Because the interpretation of s9(1)(h) was a question of law, appellate norms demanded correctness review. As Paul Daly phrases, this is a “brutal” fate for the privative clause which should have at least resulted in parity with the statutory right of appeal. Moreover, when the nature of the question was combined with correctness review at bar it turned the interpretive problem closely into the now abolished ‘true question of jurisdiction’. Professor Alexandra Flynn discusses her recent analysis of statutory appeals on questions of law in the post-Vavilovian world. She concludes that judicial obedience to legislative intent — intent that is both murky and arguably contradictory in some cases — results in a form strict correctness review that trumps deference to municipalities and signals a worrisome direction in the jurisprudence.
When it came to the interpretation of the provision in dispute, the Majority applied correctness with a vengeance, showing no deference to the CRTC and barely considered its reasons. In their interpretation of the disputed provision, the placement of the commas determined the true meaning of the provision in dispute. Bell therefore joins CUPE in the great pantheon of Canadian cases that depend on the placement of commas.
9 (1) Subject to this Part, the Commission may, in furtherance of its objects …
(h) require any licensee who is authorized to carry on a distribution undertaking to carry, on such terms and conditions as the Commission deems appropriate, programming services specified by the Commission.
As the Majority wrote:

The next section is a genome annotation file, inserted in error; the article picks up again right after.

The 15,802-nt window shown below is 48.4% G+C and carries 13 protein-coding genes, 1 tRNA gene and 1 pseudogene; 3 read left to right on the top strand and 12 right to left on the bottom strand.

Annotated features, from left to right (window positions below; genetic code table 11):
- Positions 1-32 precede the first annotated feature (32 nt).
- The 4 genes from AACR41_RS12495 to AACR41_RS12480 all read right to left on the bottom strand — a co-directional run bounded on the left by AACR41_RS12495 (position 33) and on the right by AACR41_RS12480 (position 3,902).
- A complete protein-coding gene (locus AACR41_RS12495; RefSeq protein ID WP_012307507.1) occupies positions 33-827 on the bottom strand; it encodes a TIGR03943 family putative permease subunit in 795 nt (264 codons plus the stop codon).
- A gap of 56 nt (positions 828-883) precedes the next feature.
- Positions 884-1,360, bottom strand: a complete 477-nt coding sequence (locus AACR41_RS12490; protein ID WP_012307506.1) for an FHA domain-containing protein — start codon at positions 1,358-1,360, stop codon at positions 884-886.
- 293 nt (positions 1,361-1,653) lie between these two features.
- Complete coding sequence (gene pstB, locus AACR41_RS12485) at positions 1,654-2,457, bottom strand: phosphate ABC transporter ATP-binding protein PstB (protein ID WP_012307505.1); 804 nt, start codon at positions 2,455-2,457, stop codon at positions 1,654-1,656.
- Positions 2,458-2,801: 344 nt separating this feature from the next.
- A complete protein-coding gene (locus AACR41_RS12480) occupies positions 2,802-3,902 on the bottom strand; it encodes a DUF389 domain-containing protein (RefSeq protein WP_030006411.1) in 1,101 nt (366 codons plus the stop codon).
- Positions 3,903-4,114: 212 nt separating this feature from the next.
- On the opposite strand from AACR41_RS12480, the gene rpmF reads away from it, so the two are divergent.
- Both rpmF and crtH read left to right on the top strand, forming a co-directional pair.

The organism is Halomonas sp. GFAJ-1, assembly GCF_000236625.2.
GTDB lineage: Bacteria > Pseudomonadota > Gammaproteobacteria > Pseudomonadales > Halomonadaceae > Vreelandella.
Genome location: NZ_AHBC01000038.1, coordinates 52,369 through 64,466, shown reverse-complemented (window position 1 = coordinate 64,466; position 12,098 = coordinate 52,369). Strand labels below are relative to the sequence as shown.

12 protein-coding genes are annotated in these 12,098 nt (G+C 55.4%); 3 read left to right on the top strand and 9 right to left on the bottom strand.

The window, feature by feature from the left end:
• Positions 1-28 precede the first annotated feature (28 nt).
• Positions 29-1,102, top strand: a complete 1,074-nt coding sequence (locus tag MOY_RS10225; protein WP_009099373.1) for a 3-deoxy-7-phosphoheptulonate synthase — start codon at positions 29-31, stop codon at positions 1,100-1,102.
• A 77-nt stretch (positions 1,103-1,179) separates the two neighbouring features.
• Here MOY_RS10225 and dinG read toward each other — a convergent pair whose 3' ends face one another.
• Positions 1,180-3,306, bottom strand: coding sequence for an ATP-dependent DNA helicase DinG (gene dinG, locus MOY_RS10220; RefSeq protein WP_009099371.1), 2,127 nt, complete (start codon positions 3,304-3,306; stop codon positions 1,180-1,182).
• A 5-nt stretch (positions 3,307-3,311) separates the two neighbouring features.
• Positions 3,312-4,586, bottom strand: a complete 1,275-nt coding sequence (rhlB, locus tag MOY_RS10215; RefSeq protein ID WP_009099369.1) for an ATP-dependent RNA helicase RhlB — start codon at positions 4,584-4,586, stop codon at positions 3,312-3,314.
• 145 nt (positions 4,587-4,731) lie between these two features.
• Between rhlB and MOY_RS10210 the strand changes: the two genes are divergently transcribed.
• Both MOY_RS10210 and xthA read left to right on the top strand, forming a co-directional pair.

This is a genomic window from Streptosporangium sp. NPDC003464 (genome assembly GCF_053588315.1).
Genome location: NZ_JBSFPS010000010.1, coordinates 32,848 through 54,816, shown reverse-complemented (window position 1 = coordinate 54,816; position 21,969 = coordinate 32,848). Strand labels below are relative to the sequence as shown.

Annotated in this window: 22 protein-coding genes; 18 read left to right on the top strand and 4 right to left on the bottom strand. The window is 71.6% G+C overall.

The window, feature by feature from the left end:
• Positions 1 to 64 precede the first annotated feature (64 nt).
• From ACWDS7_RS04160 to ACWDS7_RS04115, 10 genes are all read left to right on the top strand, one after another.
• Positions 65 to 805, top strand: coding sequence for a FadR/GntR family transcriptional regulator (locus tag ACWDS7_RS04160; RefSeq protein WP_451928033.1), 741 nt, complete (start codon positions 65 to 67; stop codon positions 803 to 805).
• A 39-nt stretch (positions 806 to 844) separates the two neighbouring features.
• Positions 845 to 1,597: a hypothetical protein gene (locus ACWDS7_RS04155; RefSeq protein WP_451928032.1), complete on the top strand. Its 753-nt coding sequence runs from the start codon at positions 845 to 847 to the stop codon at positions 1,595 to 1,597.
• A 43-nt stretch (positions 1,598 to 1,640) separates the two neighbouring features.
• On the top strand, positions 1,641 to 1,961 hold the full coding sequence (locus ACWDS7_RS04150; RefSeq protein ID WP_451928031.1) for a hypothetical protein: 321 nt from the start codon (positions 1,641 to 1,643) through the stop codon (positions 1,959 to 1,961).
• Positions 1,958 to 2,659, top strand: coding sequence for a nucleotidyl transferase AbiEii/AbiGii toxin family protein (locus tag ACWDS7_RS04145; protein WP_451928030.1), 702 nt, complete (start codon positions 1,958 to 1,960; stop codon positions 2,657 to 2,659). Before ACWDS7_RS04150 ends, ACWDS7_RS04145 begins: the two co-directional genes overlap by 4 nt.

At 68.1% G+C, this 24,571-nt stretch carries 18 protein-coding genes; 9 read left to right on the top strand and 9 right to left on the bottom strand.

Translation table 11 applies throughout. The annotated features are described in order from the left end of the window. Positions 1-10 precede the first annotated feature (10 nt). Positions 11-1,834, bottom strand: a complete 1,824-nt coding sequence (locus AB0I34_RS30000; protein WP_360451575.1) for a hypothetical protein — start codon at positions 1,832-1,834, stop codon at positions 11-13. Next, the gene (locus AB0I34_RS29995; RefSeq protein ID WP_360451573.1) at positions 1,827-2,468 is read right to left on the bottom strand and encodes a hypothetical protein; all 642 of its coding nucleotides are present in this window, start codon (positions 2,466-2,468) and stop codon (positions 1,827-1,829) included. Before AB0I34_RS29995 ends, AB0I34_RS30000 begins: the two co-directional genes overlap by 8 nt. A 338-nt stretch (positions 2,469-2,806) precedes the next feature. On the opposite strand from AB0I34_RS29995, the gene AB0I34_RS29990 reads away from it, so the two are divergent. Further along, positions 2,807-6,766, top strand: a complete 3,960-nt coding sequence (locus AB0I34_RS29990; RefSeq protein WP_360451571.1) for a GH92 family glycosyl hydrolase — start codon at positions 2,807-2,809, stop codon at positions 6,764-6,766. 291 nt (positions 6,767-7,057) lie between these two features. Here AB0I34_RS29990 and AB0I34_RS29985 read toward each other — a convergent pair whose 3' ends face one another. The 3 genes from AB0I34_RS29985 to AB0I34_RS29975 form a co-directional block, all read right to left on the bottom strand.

It is highly relevant that, in the English version of the Act, the phrase “on such terms and conditions as the [CRTC] deems appropriate” is couched in between commas, next to the words “carry” and “programming services”. This, in our view, indicates that the primary power delegated to the CRTC is to mandate that television service providers carry specific programming services as part of their cable or satellite offerings, and that the secondary power relates to the imposition of terms and conditions on such mandatory carriage orders.
Using a plain meaning and grammatical approach, the Majority concluded that a narrow reading of s9(1)(h) comported with the statutory objectives and context and meant that the CRTC did not have a general power to impose conditions on carriage, but only to the issuance of mandatory carriage orders on specified terms and conditions. The CRTC’s order, then was made outside of its delegated power and was therefore invalid.
According to the ‘concurring dissent,’ however, a better depiction of the CRTC’s jurisdiction could be found not only in the existence of the privative clause and expertise, but also the general powers and the foundational principle of democracy located in other provisions:
Authority re questions of fact or law
17 The Commission has authority to determine questions of fact or law in relation to any matter within its jurisdiction under this Act.
Where public hearing in Commission’s discretion
18 (3) The Commission may hold a public hearing, make a report, issue any decision and give any approval in connection with any complaint or representation made to the Commission or in connection with any other matter within its jurisdiction under this Act if it is satisfied that it would be in the public interest to do so.